(A tale of the Southern African Bush War)
“ A journey into the soul of an accidental warrior.” A. Hoon
“It’s like Asterix meets Shakespearean Tragedy” B.v.L.
This powerful point-of-view book recounts Adam Black’s life-changing experiences during the Angolan Border War as a teenage conscript. Adam Black is a young boy/man on two epic juxtaposed and simultaneous journeys. War and first-hand battle experiences induce extreme stresses on its participants. Adam Black is a sensitive and reluctant soldier who is not immune to these extreme stresses. He finds himself not only at the epicentre of the battle but also wages a war between his head and heart, a conflict in which he is bound to be the loser.
Adam shares his feelings regarding this war, some battles, and thoughts around the issues of an armed conflict. This is set in the rich context of the experiences of a child who left a Free State farm naively to fight the evils of Communism in the 1980’s. His understanding (and lack thereof) regarding the motives of battles and challenges in Angola and the subsequent outcomes are told in a series of first-person experiences, flashbacks, flash-forwards to the present and dream sequences. In stark contrast are the Post Traumatic Stress Disorder episodes, detailed fearlessly by the adult Adam. They recount the harrowing cost to the psyche of the man, trying to make sense of his world.
Where the action episodes read like a Tom Clancy novel at times, the PTSD treatment episodes are recounted in halting fashion; as if the adult Adam struggles to even find the words to describe the struggles in his soul between the demons of memory and the angels of hope.
This book covers certain incidents that took place, lived through the eyes of a young soldier in extreme guerrilla warfare situations. It is not merely war-storytelling, but also a journey of how Adam’s values are affected, his slide down the slippery slope of morality, sanity and then Adam’s quest for quintessential reasons to grasp what people had to die for. And what is then left to live for. The telling of absurd incidents and the eccentric characters in Adam’s life serve as a humorous foil to the incessant dangers of his existence.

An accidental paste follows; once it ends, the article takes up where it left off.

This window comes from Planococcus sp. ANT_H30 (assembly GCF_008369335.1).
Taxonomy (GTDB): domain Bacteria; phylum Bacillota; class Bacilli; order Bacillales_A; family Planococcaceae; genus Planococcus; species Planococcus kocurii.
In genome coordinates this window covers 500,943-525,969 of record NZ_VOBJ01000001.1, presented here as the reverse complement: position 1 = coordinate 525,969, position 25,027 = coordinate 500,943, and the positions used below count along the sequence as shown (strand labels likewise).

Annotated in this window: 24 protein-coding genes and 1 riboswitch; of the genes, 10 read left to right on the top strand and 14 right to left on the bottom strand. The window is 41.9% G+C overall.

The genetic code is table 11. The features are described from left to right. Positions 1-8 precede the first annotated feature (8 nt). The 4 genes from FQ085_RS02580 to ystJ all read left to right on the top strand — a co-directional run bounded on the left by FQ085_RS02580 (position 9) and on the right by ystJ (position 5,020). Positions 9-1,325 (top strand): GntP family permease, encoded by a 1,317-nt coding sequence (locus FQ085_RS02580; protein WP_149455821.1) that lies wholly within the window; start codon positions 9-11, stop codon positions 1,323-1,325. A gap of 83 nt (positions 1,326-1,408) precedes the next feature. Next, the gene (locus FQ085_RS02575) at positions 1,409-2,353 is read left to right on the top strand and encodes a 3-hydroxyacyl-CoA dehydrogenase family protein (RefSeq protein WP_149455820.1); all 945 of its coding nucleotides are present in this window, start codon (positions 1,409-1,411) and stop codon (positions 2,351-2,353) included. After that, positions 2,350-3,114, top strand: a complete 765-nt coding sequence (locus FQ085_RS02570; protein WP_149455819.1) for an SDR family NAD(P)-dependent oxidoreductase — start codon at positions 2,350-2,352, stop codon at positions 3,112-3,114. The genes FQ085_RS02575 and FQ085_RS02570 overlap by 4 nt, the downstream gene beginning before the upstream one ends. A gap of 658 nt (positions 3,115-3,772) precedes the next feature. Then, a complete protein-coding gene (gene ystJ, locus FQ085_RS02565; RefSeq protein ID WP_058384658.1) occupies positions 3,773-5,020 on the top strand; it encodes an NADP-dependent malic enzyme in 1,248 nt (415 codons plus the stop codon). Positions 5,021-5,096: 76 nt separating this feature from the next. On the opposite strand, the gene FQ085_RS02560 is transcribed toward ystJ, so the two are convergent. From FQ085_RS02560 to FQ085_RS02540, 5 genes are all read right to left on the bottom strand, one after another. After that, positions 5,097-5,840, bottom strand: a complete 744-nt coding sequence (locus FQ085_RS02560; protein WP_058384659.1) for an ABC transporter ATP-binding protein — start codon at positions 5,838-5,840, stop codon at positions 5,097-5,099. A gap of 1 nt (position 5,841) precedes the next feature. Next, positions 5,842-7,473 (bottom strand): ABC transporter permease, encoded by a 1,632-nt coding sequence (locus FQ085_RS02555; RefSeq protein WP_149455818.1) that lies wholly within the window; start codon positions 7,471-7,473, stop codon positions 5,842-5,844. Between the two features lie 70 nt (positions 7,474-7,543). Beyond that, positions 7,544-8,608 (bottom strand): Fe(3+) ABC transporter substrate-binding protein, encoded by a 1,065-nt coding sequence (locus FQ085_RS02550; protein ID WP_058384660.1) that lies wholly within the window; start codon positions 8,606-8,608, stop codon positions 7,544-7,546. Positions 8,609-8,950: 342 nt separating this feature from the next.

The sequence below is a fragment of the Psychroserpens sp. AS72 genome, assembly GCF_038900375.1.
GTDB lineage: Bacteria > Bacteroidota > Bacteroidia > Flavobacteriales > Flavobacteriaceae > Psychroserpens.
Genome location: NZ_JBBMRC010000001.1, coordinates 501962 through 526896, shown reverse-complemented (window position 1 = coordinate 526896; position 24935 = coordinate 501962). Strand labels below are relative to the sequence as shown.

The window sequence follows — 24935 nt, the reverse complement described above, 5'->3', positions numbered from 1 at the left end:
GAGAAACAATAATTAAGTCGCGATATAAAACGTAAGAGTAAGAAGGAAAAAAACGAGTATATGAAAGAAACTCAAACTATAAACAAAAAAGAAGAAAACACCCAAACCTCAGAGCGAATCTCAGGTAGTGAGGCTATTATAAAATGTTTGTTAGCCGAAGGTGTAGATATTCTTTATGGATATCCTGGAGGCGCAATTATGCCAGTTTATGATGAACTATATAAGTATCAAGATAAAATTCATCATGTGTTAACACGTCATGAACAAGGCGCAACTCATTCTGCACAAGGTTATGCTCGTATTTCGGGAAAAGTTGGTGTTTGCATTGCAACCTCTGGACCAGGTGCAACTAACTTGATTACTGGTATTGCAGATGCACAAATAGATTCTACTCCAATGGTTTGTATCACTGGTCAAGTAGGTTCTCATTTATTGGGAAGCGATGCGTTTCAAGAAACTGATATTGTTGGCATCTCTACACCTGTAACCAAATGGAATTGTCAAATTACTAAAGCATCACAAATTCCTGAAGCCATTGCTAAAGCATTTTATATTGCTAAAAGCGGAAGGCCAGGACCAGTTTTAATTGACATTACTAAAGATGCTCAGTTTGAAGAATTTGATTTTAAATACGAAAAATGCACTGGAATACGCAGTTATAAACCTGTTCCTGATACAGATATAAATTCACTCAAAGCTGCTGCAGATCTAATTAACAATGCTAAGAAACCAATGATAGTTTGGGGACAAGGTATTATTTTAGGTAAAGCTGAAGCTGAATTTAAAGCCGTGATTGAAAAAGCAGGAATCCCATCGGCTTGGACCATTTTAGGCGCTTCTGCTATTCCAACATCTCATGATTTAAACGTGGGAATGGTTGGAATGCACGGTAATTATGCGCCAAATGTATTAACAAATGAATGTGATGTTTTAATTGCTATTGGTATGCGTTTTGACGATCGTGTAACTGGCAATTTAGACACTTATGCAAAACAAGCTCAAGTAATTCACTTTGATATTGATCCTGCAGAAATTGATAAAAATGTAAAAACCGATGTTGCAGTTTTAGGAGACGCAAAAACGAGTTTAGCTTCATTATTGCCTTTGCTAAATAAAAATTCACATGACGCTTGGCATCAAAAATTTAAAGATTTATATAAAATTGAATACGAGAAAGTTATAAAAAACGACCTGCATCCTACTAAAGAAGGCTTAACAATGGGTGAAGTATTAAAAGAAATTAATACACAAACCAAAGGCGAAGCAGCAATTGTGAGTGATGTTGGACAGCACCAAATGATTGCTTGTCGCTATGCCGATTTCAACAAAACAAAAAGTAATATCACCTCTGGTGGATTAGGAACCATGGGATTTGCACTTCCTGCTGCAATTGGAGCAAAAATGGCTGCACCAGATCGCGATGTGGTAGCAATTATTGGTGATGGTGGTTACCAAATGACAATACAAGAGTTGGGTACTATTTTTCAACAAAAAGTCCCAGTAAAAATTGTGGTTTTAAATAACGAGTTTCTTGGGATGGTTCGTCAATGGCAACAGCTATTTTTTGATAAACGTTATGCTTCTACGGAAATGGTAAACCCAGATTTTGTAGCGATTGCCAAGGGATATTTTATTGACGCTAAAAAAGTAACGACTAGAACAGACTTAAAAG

The South African Border War might have ended on a physical note for the tens of thousands of National Servicemen who went ‘to the border’. However, the mental effects of lives taken and lives lost and the serious psychological consequences to men like Adam are shown in rare and shocking detail.
Adam feels that there was no decisive victor in spite of the conflicts and war lasting a quarter of a century. This frustration in itself is typical of these years and the uncertainties along with the challenges of a New South Africa. The lack of closure that contributes to the stress even pushes the PTSD to an exponential level.
Many veterans of any war and their families, but also people from all walks of life may strongly identify with the story content. Adam’s slide into alcoholism, rehab, recovery and addiction to prescription medication are shared candidly.
Adam’s battle continues – in the acceptance of Depression, Bipolar mood disorder, Affective Disorder, Borderline Disorder, Epilepsy and PTSD episodes. These are typically labelled and sometimes led to him being institutionalized and placed in recovery therapy, such as heavy medication and therapy sessions. How Adam presently copes with the fallout of PTSD and other mental afflictions due to the war is depicted in contrast to the actual battles contents.
Reluctantly Kicking Kittens is published by Reniermedia.com